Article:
The overall goals of Dr. Dealy’s research are to understand the molecular and cellular signals controlling development of the vertebrate limb and differentiation of the limb skeletal elements; and to harness this information to assist in development of novel regenerative approaches for lost or damaged skeletal tissue. Dr. Dealy’s research includes identification and mechanistic study of the genes and signals that control cartilage and joint differentiation and homeostasis, and exploring the potential for human stem cells for repair and regeneration of limb tissue including articular cartilage. These studies are designed to provide insight into the mechanisms and potential treatments for debilitating human conditions including osteoarthritis, congenital limb malformation, traumatic limb loss, and chondrodysplasia.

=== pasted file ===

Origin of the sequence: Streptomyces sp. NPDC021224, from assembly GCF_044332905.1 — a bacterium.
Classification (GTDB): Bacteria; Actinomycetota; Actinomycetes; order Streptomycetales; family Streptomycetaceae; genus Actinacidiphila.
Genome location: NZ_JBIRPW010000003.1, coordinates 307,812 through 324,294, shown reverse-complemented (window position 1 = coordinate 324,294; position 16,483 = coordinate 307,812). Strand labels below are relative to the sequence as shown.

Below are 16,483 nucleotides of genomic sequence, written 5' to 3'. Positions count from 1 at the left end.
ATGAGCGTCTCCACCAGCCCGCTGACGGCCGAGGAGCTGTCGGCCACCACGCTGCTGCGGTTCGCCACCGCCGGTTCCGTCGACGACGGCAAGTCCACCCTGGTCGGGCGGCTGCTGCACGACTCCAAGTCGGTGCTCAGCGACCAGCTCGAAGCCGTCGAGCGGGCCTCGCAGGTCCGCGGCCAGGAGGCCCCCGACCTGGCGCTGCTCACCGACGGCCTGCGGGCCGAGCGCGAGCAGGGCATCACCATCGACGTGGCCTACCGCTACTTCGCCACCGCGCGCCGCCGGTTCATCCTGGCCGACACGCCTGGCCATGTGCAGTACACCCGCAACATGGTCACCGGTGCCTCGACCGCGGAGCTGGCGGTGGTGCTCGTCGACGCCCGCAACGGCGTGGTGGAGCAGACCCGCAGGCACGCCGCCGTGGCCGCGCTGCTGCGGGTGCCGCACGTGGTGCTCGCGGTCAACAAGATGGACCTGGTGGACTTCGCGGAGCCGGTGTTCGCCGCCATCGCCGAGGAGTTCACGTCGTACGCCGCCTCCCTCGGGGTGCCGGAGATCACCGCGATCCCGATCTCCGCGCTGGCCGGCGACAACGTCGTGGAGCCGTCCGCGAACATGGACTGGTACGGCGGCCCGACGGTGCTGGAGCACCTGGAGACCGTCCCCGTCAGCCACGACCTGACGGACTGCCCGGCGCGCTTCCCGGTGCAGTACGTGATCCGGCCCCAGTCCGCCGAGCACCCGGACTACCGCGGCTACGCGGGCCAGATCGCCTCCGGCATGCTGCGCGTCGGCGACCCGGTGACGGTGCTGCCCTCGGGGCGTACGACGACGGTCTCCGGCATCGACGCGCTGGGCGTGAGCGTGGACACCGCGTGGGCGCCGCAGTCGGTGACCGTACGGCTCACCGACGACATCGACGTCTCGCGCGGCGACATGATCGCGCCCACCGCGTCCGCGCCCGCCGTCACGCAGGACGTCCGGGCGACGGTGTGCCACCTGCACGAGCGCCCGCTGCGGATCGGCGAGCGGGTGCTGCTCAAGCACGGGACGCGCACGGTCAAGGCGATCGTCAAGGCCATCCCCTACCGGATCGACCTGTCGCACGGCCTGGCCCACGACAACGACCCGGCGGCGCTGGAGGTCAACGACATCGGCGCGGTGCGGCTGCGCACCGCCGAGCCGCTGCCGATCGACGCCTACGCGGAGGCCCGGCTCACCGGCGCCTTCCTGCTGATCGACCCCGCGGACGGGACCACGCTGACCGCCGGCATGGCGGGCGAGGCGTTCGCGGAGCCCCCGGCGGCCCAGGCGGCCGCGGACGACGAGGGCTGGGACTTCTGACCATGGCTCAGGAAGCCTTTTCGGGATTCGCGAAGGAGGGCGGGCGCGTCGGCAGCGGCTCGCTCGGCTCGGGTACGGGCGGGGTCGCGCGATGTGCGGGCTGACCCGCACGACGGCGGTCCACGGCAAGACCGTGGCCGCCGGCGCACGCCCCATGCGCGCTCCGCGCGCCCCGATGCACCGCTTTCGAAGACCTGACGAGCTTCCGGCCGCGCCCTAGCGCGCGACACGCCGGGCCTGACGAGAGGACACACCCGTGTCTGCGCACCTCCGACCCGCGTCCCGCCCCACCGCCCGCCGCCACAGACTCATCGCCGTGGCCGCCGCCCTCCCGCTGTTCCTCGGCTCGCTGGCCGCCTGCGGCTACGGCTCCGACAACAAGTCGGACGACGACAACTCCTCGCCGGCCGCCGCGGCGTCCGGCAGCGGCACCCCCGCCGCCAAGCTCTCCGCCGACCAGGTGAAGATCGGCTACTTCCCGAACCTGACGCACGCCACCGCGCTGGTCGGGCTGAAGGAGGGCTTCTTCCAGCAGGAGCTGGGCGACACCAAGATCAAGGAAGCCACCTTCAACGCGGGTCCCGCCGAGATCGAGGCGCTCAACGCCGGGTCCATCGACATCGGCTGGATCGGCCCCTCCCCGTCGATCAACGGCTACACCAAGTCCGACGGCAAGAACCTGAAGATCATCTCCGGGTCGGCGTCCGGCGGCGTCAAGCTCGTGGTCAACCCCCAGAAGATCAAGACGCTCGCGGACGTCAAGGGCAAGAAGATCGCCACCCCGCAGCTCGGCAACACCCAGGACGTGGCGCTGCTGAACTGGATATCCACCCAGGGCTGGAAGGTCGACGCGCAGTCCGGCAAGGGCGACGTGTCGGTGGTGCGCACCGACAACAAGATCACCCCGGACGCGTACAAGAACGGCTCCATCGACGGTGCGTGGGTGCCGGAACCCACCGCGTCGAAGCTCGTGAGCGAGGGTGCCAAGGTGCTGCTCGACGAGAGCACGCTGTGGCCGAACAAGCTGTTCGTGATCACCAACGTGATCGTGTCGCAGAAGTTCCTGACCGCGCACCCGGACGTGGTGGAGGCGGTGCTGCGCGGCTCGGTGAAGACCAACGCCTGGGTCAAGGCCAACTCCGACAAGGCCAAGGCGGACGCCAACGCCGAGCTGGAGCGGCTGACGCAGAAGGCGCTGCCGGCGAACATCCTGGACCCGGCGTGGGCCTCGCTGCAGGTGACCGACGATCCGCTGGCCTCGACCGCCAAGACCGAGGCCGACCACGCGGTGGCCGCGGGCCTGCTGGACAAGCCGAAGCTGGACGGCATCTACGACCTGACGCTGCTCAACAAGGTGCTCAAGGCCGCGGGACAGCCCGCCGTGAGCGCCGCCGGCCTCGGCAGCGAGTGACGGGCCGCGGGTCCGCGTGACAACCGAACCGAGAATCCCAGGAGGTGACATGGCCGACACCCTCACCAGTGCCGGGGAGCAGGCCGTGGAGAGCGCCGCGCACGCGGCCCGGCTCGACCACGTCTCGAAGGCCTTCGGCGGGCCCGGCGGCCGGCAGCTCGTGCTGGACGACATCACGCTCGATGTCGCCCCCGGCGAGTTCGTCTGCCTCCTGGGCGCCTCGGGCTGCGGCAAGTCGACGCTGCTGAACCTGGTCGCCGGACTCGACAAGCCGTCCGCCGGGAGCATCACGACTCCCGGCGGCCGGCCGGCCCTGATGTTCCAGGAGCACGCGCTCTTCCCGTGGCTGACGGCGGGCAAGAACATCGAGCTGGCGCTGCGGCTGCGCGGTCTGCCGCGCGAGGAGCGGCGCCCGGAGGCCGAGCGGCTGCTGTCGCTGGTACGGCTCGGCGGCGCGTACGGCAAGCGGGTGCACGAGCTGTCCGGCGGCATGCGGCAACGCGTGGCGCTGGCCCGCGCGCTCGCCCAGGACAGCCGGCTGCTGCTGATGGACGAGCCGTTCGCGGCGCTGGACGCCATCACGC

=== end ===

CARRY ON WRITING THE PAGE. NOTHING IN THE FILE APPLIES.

Molecular regulation of limb and skeletal development Signals provided by growth factors and extracellular matrix molecules are critical for the development and differentiation of limb skeletal elements. Dr. Dealy’s research program is investigating the roles of the EGFR/ErbB signaling network, and the matrix macromolecule hyaluronan, in limb and skeletal development. These studies have revealed novel functions for these signals in limb patterning, chondrogenic differentiation, and joint formation. Dr. Dealy is continuing to investigate the molecular mechanisms whereby EGFR/ErbB signaling and hyaluronan regulate cartilage and joint development, and is also investigating roles for these signals in maintenance of articular cartilage homeostasis, and in regeneration of limb tissue lost due to injury.